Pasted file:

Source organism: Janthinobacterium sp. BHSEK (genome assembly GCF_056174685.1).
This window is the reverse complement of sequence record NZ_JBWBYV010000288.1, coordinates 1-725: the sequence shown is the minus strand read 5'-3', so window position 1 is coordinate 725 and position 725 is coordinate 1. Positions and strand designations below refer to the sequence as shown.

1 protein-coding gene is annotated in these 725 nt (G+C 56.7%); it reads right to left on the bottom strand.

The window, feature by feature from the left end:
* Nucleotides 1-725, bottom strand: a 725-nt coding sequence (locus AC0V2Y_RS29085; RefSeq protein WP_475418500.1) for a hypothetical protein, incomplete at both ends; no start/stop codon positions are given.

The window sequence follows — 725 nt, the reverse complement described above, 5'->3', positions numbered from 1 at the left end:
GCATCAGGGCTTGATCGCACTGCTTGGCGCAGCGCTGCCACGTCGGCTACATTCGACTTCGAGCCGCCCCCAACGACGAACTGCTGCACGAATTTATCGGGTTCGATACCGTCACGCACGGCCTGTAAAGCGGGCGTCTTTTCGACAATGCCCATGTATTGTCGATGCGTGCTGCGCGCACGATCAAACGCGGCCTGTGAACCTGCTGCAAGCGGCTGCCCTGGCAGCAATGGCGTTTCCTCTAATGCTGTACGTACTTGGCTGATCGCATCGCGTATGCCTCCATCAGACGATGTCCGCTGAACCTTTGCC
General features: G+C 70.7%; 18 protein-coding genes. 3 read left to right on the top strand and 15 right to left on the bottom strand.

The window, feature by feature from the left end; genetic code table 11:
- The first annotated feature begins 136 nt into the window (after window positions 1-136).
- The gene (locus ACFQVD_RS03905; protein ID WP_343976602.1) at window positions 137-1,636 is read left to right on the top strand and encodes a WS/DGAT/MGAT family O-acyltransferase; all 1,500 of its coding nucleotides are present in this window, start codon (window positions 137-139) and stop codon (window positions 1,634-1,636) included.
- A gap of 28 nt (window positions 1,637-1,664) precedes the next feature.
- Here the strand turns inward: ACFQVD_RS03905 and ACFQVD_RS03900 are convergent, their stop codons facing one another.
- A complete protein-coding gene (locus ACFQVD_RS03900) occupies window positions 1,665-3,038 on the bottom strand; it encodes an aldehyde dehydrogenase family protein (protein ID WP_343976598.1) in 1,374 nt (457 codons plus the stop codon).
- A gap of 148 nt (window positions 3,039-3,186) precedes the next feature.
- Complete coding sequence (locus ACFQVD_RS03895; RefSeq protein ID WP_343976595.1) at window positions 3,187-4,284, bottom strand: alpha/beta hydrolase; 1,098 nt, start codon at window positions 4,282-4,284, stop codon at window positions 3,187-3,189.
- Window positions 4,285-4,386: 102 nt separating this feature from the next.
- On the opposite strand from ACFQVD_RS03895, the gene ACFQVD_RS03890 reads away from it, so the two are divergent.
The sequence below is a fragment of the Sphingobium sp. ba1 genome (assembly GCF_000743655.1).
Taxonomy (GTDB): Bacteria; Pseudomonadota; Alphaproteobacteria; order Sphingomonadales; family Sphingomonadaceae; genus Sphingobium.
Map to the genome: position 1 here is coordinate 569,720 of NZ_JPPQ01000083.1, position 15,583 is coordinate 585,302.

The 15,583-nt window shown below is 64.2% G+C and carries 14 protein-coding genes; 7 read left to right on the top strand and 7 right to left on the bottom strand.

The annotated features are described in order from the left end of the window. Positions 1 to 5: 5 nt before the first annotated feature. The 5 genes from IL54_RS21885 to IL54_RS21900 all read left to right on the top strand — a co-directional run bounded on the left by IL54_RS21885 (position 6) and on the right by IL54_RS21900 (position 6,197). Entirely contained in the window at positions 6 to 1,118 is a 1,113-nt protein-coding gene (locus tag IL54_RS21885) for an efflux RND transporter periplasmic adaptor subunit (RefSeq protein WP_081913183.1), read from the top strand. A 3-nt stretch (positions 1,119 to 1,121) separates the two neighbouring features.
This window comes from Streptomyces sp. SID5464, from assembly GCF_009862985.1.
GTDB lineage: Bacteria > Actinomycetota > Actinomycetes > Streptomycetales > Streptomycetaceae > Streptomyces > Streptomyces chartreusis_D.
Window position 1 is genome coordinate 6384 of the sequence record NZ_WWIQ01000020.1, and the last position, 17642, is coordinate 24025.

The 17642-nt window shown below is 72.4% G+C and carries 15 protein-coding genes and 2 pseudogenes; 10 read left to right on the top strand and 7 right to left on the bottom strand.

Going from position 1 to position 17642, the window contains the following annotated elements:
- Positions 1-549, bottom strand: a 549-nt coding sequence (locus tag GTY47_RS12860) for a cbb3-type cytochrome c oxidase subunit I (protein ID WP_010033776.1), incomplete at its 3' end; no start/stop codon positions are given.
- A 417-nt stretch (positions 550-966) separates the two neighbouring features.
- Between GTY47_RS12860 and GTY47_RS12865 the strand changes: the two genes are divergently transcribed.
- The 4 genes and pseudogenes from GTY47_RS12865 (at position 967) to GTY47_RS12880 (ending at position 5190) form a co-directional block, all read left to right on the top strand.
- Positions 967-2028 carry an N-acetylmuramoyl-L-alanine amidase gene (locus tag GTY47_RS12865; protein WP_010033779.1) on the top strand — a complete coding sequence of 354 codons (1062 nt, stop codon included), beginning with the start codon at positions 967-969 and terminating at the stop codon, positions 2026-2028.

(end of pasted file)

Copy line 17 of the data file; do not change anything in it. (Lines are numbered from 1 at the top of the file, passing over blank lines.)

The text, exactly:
- Window positions 4,285-4,386: 102 nt separating this feature from the next.